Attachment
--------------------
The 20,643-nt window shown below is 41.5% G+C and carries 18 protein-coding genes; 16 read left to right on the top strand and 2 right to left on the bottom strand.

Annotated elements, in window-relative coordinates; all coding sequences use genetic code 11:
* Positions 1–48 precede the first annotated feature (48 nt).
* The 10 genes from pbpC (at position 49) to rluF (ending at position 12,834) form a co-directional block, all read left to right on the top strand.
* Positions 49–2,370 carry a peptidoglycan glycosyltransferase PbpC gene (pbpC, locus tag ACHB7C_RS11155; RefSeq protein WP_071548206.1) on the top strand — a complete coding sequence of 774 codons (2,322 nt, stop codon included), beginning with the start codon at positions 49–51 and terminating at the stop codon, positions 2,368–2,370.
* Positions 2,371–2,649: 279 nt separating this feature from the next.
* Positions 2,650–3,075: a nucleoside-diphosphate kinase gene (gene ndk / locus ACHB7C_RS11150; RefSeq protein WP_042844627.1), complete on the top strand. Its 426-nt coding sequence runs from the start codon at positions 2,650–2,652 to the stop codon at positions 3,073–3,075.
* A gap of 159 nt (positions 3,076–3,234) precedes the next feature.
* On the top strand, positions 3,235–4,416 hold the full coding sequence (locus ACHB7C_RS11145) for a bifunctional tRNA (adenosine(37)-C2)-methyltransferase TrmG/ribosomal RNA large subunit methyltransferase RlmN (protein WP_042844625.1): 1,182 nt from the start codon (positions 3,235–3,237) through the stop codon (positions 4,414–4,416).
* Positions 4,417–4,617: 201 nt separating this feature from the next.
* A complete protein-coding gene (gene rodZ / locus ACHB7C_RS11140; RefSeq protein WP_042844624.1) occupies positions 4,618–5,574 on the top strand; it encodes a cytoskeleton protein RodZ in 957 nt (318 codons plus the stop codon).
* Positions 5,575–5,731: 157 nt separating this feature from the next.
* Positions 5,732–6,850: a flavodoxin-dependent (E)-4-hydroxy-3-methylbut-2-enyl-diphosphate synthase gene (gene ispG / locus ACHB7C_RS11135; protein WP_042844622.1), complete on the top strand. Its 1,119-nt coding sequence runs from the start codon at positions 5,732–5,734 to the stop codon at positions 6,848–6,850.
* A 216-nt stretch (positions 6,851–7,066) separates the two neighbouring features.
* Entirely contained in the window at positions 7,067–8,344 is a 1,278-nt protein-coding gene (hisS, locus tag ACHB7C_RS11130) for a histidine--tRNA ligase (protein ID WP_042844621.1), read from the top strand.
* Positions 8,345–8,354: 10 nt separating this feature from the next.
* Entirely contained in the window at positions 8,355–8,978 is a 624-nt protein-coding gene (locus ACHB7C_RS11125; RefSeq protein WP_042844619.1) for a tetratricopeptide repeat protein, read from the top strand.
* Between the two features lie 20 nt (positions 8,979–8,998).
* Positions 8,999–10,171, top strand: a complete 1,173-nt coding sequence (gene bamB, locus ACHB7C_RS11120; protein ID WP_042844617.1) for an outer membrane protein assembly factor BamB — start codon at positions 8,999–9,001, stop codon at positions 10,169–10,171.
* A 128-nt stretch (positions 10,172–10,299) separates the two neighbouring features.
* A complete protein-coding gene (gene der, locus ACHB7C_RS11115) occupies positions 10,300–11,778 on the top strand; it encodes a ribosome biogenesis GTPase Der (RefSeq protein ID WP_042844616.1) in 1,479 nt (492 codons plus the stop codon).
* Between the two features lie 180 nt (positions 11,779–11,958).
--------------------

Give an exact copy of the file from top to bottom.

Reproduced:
The 20,643-nt window shown below is 41.5% G+C and carries 18 protein-coding genes; 16 read left to right on the top strand and 2 right to left on the bottom strand.

Annotated elements, in window-relative coordinates; all coding sequences use genetic code 11:
* Positions 1–48 precede the first annotated feature (48 nt).
* The 10 genes from pbpC (at position 49) to rluF (ending at position 12,834) form a co-directional block, all read left to right on the top strand.
* Positions 49–2,370 carry a peptidoglycan glycosyltransferase PbpC gene (pbpC, locus tag ACHB7C_RS11155; RefSeq protein WP_071548206.1) on the top strand — a complete coding sequence of 774 codons (2,322 nt, stop codon included), beginning with the start codon at positions 49–51 and terminating at the stop codon, positions 2,368–2,370.
* Positions 2,371–2,649: 279 nt separating this feature from the next.
* Positions 2,650–3,075: a nucleoside-diphosphate kinase gene (gene ndk / locus ACHB7C_RS11150; RefSeq protein WP_042844627.1), complete on the top strand. Its 426-nt coding sequence runs from the start codon at positions 2,650–2,652 to the stop codon at positions 3,073–3,075.
* A gap of 159 nt (positions 3,076–3,234) precedes the next feature.
* On the top strand, positions 3,235–4,416 hold the full coding sequence (locus ACHB7C_RS11145) for a bifunctional tRNA (adenosine(37)-C2)-methyltransferase TrmG/ribosomal RNA large subunit methyltransferase RlmN (protein WP_042844625.1): 1,182 nt from the start codon (positions 3,235–3,237) through the stop codon (positions 4,414–4,416).
* Positions 4,417–4,617: 201 nt separating this feature from the next.
* A complete protein-coding gene (gene rodZ / locus ACHB7C_RS11140; RefSeq protein WP_042844624.1) occupies positions 4,618–5,574 on the top strand; it encodes a cytoskeleton protein RodZ in 957 nt (318 codons plus the stop codon).
* Positions 5,575–5,731: 157 nt separating this feature from the next.
* Positions 5,732–6,850: a flavodoxin-dependent (E)-4-hydroxy-3-methylbut-2-enyl-diphosphate synthase gene (gene ispG / locus ACHB7C_RS11135; protein WP_042844622.1), complete on the top strand. Its 1,119-nt coding sequence runs from the start codon at positions 5,732–5,734 to the stop codon at positions 6,848–6,850.
* A 216-nt stretch (positions 6,851–7,066) separates the two neighbouring features.
* Entirely contained in the window at positions 7,067–8,344 is a 1,278-nt protein-coding gene (hisS, locus tag ACHB7C_RS11130) for a histidine--tRNA ligase (protein ID WP_042844621.1), read from the top strand.
* Positions 8,345–8,354: 10 nt separating this feature from the next.
* Entirely contained in the window at positions 8,355–8,978 is a 624-nt protein-coding gene (locus ACHB7C_RS11125; RefSeq protein WP_042844619.1) for a tetratricopeptide repeat protein, read from the top strand.
* Between the two features lie 20 nt (positions 8,979–8,998).
* Positions 8,999–10,171, top strand: a complete 1,173-nt coding sequence (gene bamB, locus ACHB7C_RS11120; protein ID WP_042844617.1) for an outer membrane protein assembly factor BamB — start codon at positions 8,999–9,001, stop codon at positions 10,169–10,171.
* A 128-nt stretch (positions 10,172–10,299) separates the two neighbouring features.
* A complete protein-coding gene (gene der, locus ACHB7C_RS11115) occupies positions 10,300–11,778 on the top strand; it encodes a ribosome biogenesis GTPase Der (RefSeq protein ID WP_042844616.1) in 1,479 nt (492 codons plus the stop codon).
* Between the two features lie 180 nt (positions 11,779–11,958).